The PlayStation 5 and the Xbox Series X|S have been hailed as the next leap in console gaming. And while many are buying these powerful systems to experience just that, I’ve been hiding a dirty little secret; I’m looking to buy an Xbox Series S to play old games.
While mastering the latest games can feel like a full-time job these days, there is something so comforting about firing up your new but unfamiliar console to play something you already know inside out. I might sound like a filthy casual here, but there’s value in returning to that classic back catalogue of years gone by. Not everything has to be the old played on the new, but there’s a sweet spot to be hit with retro games – especially the ones with a killer twist.
Who would have ever thought actual Tetris would become a selling point of 2020’s newest systems? It would have been impossible to recreate the emotional experience of 2018’s Tetris Effect on a Mega Drive, but with the puzzler making such a big impression, Connected is a timed exclusive on the new Xbox Series X|S. It’s also unashamedly the biggest reason I’m considering a Series S as my next-gen console of choice.
The latest iteration breathes new life into this decades-old solo game, making it into a shared experience, as you and your team work wordlessly to defeat a computer-controlled boss while the game’s music takes you to a different world. It’s unmistakably Tetris, but not as you know it. Instead you’ll be left wondering just how one of the oldest games out there has dragged you into the next generation.
Compare that to each annual release of FIFA, which gets closer to real life every edition and takes full advantage of next-gen power, and well, it pales in comparison. One could even argue that the price of increased realism is a reduction in accessibility. On an older console, I could hold shoot and vaguely point my pad at where I want it to go and hope it goes well. On modern FIFA, I can do all manner of things, like rainbow flicks and La Croquetas – just as long as I’ve contorted my fingers into the right positions. But by the time the ball has arrived, virtual Lionel Messi has fallen over, I’ve sprained my hand, and the commentators have dunked on me.
FIFA sells millions of copies every year, so it’s clear that it continues to deliver an immersive experience for football fans. But that immersion can come from anywhere. While the new consoles have significant horsepower to serve the latest triple-A games like Assassin’s Creed: Valhalla and Cyberpunk 2077, they can also help classics connect with a new audience.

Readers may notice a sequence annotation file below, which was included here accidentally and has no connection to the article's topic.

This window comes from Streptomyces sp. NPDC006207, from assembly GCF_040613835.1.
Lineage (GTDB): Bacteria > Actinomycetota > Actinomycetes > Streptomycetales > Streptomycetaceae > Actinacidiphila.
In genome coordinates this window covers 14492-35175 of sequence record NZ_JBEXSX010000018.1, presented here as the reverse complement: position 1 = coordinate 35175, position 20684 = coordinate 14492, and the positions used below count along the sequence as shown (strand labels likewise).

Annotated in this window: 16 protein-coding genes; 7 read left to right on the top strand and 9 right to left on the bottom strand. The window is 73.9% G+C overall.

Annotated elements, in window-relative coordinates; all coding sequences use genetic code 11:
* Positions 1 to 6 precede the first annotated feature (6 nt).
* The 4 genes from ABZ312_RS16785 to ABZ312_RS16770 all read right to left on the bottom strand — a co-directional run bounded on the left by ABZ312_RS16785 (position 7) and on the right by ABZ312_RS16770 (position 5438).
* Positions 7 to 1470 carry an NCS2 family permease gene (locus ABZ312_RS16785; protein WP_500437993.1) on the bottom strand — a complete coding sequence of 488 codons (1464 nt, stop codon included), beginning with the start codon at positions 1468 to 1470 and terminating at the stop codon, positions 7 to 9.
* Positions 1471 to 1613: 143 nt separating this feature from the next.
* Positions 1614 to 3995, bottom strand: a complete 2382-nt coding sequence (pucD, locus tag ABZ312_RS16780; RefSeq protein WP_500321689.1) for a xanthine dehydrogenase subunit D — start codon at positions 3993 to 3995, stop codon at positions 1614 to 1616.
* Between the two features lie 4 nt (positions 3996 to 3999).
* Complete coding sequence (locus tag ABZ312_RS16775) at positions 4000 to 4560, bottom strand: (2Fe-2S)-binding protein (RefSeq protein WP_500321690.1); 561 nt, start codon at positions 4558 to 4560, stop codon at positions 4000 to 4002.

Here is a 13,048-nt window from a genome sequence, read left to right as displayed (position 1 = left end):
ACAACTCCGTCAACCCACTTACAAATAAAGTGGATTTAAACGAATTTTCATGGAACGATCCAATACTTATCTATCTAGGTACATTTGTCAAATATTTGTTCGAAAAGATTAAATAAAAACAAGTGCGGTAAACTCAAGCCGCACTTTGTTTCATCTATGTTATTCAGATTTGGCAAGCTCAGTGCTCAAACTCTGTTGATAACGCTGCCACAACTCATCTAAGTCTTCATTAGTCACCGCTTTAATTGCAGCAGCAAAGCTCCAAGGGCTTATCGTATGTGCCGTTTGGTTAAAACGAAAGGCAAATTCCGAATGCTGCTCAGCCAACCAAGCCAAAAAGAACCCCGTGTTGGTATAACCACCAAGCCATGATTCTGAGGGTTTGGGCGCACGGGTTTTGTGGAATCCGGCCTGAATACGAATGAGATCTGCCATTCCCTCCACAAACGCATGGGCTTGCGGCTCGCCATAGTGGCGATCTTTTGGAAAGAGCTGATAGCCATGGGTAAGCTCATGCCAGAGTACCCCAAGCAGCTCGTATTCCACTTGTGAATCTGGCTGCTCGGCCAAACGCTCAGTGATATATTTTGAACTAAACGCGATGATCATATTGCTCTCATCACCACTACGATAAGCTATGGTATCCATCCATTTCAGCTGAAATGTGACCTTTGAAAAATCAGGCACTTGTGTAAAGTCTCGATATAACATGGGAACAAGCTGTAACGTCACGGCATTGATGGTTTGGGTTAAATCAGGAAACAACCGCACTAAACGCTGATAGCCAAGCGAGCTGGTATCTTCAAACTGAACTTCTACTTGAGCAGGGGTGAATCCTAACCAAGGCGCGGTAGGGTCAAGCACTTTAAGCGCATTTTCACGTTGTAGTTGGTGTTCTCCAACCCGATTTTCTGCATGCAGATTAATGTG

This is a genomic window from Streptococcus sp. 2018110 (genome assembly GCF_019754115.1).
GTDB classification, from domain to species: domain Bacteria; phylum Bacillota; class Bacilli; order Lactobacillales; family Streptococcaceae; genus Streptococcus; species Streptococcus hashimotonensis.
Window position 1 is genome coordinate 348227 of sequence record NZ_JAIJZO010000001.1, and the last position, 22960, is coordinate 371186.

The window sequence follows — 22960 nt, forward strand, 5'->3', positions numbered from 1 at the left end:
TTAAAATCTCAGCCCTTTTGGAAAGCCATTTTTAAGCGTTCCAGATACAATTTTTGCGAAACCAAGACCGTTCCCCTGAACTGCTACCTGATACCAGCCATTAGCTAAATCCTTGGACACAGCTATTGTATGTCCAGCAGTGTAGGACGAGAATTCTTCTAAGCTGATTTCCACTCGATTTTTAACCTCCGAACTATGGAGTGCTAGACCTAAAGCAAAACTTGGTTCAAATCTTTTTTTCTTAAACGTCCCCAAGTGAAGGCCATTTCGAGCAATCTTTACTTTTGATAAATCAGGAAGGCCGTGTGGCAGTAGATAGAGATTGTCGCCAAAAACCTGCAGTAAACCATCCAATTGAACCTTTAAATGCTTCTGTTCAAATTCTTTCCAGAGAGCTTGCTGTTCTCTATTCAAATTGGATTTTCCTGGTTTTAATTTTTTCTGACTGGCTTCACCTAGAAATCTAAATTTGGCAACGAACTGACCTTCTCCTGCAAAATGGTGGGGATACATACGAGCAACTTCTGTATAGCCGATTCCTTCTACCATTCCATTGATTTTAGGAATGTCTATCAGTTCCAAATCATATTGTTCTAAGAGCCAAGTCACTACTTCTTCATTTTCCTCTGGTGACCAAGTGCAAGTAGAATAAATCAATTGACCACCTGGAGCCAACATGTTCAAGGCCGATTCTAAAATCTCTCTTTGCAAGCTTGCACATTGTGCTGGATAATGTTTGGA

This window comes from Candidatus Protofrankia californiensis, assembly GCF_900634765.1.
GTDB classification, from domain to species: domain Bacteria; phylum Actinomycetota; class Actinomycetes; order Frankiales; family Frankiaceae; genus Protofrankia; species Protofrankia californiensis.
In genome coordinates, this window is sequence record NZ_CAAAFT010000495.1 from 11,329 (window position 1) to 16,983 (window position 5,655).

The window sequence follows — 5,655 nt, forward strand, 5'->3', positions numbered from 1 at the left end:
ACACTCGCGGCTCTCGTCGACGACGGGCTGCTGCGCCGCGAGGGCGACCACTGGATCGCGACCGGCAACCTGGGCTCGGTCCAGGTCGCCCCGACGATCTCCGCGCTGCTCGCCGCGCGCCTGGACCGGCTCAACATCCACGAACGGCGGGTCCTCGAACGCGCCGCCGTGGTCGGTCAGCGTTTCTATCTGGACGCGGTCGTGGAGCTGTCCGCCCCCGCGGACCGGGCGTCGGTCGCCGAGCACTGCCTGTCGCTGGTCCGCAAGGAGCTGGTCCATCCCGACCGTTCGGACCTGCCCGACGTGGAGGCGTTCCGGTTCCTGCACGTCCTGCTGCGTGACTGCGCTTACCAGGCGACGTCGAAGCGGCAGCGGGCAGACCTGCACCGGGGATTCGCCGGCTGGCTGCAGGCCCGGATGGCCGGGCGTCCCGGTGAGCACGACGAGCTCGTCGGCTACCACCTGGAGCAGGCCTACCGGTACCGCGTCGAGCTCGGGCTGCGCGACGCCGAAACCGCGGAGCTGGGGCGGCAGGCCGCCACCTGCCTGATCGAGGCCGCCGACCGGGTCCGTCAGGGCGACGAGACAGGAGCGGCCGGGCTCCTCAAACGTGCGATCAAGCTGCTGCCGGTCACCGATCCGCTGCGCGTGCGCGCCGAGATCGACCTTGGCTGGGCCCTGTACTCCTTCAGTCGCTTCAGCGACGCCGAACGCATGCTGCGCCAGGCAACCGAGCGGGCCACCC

It certainly doesn’t take much effort for these new consoles to process older games, and with a bit of thought, the PS5 and the Xbox Series X|S could be used to give old games a new lick of paint. Imagine how the new adaptive triggers could react as Sonic’s underwater peril music begins to play, with the jump button fighting as you try to launch the hedgehog out of the deep. That technology could be one way new consoles could add the X-Factor and get people thinking about those old games in a new way.
The buzz I got from Streets of Rage 4, which is on the Xbox Games Pass, is a good example. I didn’t get my current hardware for it, but I could not buy that game fast enough when it was released. This sequel updated the look, but made it just as satisfying to Grand Upper my way through the city as it was in my youth. It also helped that I didn’t need to read a 20-page essay on advanced techniques. But it shows that when you commit the old to the new, you’ll often be pleasantly surprised.
After all, it’s the novelty that sticks with you. There’s a skill in making the old seem current again. The best old titles manage to blend the changes in, all without alienating long-term fans who grew up with the originals. Players are already fluent in the overarching bolts of old games, but the new wrinkles are extra additions to a language they already speak.
As this generation of consoles continues to grow and enter people’s homes, I wonder how the games of today will be thought of in the future. As people re-buy games they’ve played, completed and enjoyed a dozen times already, are people going to take the Xbox 360 generation and create new concepts?
While games that blur the lines between fantasy and reality are the flashy triple-A Hollywood movies of this generation, the classics will always live on, and it’s that belief alone that’s sold me on the next-generation of console gaming.
Now all I need to do is find somewhere with Xbox Series X|S stock.